There’s no much background info I can give you on Toys in the Attic. All I know is that this project consists of one person, based in Rhode Island and that he is pretty active on Twitter. According to his songs’ writing credits on Spotify, his name seems to be Alexander, but the fact that really matters here is that this artist is really passionate about making music of all genres, but mostly alternative and synth-based tunes. His catalogue is small but varied, with some songs flirting closely with dance music while others, like Where Giants Sleep, are mellower.
Where Giants Sleep is a catchy track that takes you on an auditive journey. It’s easy to imagine that you are driving through a scenic route when listening to this tune, and the destination is your happy place. By all means, check Toys in the Attic out and you can start right here, right now with this addictive track.
Update: Due to legal reasons, Alexander has had to change his stage name. While old songs will remain under the Toys in the Attic moniker on streaming platforms, new music will be released as Dreddbeat.
Out of the blue and without any indication of a new album coming out soon, London Grammar simply dropped a new single yesterday, Baby It’s You, after posting a tease on Instagram on Monday. The young band from Nottingham, UK, had last released an album, their sophomore record, in 2017. Both of the band’s studio albums were massive successes in the UK and if this new track is an indication of what’s coming next, their third full-length will hit the jackpot too, and deservedly so.
As it was the case with all of London Grammar‘s previous songs, Baby It’s You is driven by the stunning and powerful vocals of Hannah Reid. In a way, it’s fitting that this entry comes right after the one about Mazzy Star, because not unlike Hope Sandoval, Hannah is an introvert who suffers from stage fright. And just like Hope. she got an angelic voice capable of leaving any audience absolutely mesmerised.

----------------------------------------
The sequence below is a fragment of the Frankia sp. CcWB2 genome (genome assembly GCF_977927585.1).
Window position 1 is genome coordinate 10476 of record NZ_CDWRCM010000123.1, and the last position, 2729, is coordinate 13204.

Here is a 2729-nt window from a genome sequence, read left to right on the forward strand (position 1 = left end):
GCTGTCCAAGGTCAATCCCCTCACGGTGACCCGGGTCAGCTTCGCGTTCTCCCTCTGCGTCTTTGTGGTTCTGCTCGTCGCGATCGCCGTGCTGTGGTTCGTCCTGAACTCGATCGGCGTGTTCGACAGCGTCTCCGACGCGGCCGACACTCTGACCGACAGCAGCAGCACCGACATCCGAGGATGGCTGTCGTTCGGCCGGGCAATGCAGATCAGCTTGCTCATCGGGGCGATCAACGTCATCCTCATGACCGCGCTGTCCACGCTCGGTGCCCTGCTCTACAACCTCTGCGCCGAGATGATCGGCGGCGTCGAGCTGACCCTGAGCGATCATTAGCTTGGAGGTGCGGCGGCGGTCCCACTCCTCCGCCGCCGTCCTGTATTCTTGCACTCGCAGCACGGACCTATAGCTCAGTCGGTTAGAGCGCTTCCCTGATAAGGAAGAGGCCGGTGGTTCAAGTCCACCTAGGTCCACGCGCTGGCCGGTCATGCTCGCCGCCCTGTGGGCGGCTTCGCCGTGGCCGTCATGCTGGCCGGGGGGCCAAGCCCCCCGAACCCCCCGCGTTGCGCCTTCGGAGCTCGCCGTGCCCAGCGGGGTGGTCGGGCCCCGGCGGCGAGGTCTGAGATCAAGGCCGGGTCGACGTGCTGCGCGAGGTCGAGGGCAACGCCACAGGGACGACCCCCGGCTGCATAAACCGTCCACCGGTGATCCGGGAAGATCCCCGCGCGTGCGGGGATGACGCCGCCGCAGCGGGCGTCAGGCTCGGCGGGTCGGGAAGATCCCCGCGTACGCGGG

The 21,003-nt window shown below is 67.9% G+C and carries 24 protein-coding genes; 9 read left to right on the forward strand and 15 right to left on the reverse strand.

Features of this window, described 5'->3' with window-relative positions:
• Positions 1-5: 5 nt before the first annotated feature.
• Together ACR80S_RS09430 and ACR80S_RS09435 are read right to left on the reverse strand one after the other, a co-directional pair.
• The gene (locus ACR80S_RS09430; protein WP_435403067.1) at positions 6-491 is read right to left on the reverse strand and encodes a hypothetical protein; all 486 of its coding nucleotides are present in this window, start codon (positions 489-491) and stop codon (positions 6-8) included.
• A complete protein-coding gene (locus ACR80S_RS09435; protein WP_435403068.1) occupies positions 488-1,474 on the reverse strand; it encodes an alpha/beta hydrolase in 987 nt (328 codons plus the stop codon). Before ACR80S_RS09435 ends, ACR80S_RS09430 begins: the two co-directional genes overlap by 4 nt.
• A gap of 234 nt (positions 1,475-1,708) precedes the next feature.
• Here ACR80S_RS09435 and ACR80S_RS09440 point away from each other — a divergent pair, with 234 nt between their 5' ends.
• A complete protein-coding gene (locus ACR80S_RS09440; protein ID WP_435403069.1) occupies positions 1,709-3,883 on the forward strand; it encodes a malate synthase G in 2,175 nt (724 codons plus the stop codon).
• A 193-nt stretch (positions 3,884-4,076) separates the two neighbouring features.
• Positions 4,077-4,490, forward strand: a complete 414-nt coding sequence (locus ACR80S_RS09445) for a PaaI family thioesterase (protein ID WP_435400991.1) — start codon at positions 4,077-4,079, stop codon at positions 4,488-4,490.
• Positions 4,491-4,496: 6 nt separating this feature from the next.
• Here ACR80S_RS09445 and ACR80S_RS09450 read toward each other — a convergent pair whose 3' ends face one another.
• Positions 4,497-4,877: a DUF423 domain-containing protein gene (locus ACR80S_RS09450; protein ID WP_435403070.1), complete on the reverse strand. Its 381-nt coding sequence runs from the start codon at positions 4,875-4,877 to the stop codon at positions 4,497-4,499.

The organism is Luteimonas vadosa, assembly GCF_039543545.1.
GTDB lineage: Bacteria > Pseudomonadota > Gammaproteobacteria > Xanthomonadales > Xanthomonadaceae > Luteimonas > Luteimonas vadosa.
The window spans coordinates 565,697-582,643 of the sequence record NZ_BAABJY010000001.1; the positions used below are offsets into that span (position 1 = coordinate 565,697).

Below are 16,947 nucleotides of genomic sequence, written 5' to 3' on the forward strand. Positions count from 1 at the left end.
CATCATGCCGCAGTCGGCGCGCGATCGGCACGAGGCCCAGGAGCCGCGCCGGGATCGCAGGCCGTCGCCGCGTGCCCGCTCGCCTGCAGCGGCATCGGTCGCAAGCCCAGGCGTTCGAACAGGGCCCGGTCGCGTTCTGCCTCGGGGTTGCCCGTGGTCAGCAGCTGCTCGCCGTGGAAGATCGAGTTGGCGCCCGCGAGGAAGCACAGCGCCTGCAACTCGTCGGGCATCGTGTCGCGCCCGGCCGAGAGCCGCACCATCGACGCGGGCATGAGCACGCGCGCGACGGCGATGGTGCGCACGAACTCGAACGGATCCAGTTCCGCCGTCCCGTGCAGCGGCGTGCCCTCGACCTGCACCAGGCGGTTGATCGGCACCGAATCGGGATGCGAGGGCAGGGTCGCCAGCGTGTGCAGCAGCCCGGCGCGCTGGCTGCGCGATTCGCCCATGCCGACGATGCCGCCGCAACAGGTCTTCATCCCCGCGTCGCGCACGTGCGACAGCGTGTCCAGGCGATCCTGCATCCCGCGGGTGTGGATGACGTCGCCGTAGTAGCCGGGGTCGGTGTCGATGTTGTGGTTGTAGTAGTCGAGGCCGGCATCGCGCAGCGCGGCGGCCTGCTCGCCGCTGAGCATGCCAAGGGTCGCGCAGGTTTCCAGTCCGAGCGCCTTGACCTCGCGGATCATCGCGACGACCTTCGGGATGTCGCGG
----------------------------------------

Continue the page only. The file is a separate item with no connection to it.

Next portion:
On this new track, the ethereal vocals are surrounded by the band’s trademark atmospheric sounds. What is new this time around is a certain balearic vibe: just the right amount to make things interesting without overpowering the tune. All in all, Baby It’s You is a nice new song from London Grammar and you can enjoy it in the mixtapes below.
Earlier this week, I mentioned that Teen Idle was going to get compared to Mazzy Star. Now, depending on your age, you might not be aware of who they were (I love ’90s music and I wasn’t aware of them until the late ’00s!), which is why I thought it fitting to feature Fade Into You as this week’s Throwback Thursday entry. A song that is widely considered one of the best tracks of that decade.
This song was a huge hit for the band in 1994, reaching number 3 on Billboard‘s Modern Rock chart (back when that chart meant something) and peaking at #44 on the Hot 100 chart. No other song from the band appeared on that Hot 100 chart and only two other tracks charted on the Modern Rock Top 40 (Halah and Blue Flower), which in part explains why people who were not active music listeners at the time might not know about this band. That and the fact that the band broke up in 1997 and didn’t regroup until 2012.
Mazzy Star consisted of Hope Sandoval, as lead singer and lyricist; and David Roback, as composer and main producer, who also played most of the instruments. Hope has a reputation for being shy, which made her focus on her singing while on stage instead of interacting with the audience. When you have a voice as angelic and beautiful as hers, I don’t see the problem in that. Sure, having a charismatic singer is nice, but we don’t need every single lead singer to be like that. Anyway, I guess that was another reason preventing the band from achieving super stardom.
Unfortunately, David Roback died earlier this year but he and Hope (who’s still active) left behind a legacy of great music that won’t be forgotten. Isn’t that the ultimate goal for any artist?
Watch a live performance of this iconic song here, or find it in the mixtapes below.